Implementation and features of NichePy

  1. Top of page
  2. Summary
  3. Introduction
  4. Implementation and features of NichePy
  5. Example analysis: Anolis coelestinus and Anolis chlorocyanus on Hispaniola
  6. Discussion
  7. Acknowledgements
  8. References

Overview

NichePy was written in the Python Programming Language (http://www.python.org), an interpreted high-level computer programming language. Python is open source software and is either installed by default on many computer operating systems or can be obtained free of charge from http://www.python.org/getit/. NichePy does not feature a graphical user interface (GUI) and consists of three independent programs or scripts. We deliberately chose to develop NichePy modular and for command-line interface (CLI) execution to facilitate its use as part of customized and automated analysis pipelines that may run extended analyses in batches without or with limited user input (Fig. 1 outlines the work flow for using NichePy). NichePy, its documentation and example data can be obtained from http://www.purl.org/NichePy.

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Figure 1.  Flowchart outlining the work-flow for using NichePy.

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Resampling of Occurrence Data: The nicheIdentity Script

The script nicheIdentity resamples species occurrence data as outlined in Warren, Glor & Turelli’s (2008) test of niche identity. Given occurrence data sets for species X and Y containing a total of nX and nY occurrence points, nicheIdentity creates a pooled set of occurrence points with size nX + nY. Pseudo-replicate data sets of sizes nX and nY are then generated from the pooled data set. A comma-delimited text file, containing occurrence points for the original and pseudo-replicate data sets, that can serve as input for niche modelling programs is the output of this script.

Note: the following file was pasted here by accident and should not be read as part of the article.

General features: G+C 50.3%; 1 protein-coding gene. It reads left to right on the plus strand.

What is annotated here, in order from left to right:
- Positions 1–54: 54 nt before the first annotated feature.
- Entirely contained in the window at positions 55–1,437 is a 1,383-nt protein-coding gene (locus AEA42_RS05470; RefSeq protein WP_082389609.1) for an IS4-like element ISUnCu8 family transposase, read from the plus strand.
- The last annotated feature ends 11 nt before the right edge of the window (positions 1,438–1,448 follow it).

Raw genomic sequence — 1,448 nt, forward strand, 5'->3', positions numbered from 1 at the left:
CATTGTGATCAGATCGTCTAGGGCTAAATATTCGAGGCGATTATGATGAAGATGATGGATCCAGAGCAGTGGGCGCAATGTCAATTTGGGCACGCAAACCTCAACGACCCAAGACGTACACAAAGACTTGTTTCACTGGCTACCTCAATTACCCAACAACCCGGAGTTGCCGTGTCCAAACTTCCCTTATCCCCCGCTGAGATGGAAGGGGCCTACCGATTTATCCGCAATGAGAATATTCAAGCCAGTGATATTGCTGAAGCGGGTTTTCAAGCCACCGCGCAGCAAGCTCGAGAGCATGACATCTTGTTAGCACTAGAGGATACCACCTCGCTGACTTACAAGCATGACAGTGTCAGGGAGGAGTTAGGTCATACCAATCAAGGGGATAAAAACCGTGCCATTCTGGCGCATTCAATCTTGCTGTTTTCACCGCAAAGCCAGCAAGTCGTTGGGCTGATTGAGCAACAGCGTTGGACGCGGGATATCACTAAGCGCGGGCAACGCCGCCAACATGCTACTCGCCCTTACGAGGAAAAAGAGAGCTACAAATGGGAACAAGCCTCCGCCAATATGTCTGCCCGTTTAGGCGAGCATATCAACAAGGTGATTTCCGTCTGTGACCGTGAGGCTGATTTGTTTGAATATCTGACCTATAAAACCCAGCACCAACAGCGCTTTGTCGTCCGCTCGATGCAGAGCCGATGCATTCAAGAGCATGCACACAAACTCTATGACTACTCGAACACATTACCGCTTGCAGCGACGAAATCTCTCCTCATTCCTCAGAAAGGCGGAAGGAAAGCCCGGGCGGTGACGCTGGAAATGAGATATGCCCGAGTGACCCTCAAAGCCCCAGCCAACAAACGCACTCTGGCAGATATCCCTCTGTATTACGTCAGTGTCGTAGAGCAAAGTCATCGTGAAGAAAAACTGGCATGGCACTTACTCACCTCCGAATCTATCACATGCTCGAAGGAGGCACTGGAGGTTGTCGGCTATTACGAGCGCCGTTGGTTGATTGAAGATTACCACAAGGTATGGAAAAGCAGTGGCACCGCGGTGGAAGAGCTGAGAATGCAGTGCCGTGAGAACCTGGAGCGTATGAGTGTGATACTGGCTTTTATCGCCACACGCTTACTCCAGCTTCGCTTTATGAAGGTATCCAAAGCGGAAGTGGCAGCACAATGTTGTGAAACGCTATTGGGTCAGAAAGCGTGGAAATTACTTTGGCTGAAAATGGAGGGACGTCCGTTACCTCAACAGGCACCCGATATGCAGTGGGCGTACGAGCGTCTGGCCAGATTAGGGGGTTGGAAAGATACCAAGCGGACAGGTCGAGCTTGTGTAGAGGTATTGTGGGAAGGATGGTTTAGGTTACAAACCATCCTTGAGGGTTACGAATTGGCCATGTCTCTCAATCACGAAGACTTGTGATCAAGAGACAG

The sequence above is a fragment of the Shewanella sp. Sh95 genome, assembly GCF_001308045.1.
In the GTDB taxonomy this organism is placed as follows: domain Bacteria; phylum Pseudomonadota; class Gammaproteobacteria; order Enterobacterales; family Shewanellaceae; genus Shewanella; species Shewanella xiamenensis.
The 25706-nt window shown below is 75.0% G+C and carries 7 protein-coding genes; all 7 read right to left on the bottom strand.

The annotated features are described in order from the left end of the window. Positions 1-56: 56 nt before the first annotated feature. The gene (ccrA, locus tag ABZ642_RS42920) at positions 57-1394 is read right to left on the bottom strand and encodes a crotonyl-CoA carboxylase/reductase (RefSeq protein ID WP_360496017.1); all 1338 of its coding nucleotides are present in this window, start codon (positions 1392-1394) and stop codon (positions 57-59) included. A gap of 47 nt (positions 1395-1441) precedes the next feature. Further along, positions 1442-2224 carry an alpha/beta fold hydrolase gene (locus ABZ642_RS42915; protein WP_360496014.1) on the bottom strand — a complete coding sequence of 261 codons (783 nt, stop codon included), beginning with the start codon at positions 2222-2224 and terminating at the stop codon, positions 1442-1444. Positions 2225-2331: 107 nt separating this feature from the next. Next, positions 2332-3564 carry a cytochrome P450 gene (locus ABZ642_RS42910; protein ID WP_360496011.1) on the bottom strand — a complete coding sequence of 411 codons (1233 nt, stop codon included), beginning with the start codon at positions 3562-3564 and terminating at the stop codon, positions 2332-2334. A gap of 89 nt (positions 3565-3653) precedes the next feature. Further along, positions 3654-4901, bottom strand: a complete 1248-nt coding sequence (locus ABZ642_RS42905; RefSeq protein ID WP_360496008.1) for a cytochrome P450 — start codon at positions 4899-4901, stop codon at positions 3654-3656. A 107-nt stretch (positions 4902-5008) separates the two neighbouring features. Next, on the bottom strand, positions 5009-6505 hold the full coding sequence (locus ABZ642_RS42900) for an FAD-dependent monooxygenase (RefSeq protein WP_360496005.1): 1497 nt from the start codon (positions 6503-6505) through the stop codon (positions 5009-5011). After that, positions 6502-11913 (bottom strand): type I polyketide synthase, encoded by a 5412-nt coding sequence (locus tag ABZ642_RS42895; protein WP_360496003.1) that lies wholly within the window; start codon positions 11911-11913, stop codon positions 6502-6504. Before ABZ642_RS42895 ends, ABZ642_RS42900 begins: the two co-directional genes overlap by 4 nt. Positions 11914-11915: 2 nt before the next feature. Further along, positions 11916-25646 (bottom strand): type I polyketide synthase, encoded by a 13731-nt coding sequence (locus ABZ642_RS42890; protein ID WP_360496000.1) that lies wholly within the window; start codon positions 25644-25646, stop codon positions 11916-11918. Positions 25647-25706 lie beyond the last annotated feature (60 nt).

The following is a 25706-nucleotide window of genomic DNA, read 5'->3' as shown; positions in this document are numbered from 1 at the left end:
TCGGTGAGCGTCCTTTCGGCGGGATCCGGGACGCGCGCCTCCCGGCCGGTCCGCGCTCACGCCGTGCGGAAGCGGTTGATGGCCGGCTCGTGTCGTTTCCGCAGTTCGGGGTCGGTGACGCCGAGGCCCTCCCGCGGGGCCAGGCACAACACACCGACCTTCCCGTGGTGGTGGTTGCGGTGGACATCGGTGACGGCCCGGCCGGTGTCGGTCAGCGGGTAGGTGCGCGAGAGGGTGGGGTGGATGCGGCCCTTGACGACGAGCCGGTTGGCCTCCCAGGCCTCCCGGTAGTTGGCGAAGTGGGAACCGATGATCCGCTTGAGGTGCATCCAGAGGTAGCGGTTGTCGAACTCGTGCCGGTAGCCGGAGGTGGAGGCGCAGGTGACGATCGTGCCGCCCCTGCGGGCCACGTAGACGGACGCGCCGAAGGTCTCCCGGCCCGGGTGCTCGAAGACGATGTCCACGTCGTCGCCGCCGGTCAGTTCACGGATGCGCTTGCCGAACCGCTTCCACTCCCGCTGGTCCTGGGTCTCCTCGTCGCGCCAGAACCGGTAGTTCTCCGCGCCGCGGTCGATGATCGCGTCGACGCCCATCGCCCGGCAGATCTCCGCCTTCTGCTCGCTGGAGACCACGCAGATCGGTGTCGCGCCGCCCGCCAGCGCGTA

Resampling of Occurrence Data: The nicheBackground Script

The nicheBackground script allows resampling of species occurrence data to perform Warren, Glor & Turelli’s (2008) background test. Given species X and Y, let oX and oY denote the cells in which each species is known to occur in study areas NX and NY. This script resamples oX cells from NX and oY cells from NY. The user must supply ARC/INFO ASCII grids representing the geographic background of the study areas for their species of interest. For example, one may create two grids in a GIS using a euclidean distance buffer around oX and oY. The original and pseudo-replicate data sets are written out into a comma-delimited text file that can be used to create niche models.

Quantifying Niche Overlap: The getMetric Script

The getMetric script calculates three niche overlap indices (a modified version of Hellinger’s distance I, Schoener’s D and Bray–Curtis distance BC; Rödder & Engler 2011) from niche models that were generated using occurrence data resampled by nicheIdentity or nicheBackground. For the niche identity test, getMetric calculates an overlap metric for the niche models of the original occurrence data sets and all pairwise comparisons of niche models generated from pseudo-replicate occurrence data sets (Fig. 1). For the niche background test, getMetric calculates the overlap of niche models for the original data set as well as the niche models of each species and each pseudo-replicate niche model generated from the background of the other species (Fig. 1). Currently, one-tailed tests are implemented in getMetric to evaluate whether the overlap calculated between niche models generated using the original occurrence data sets is statistically significant.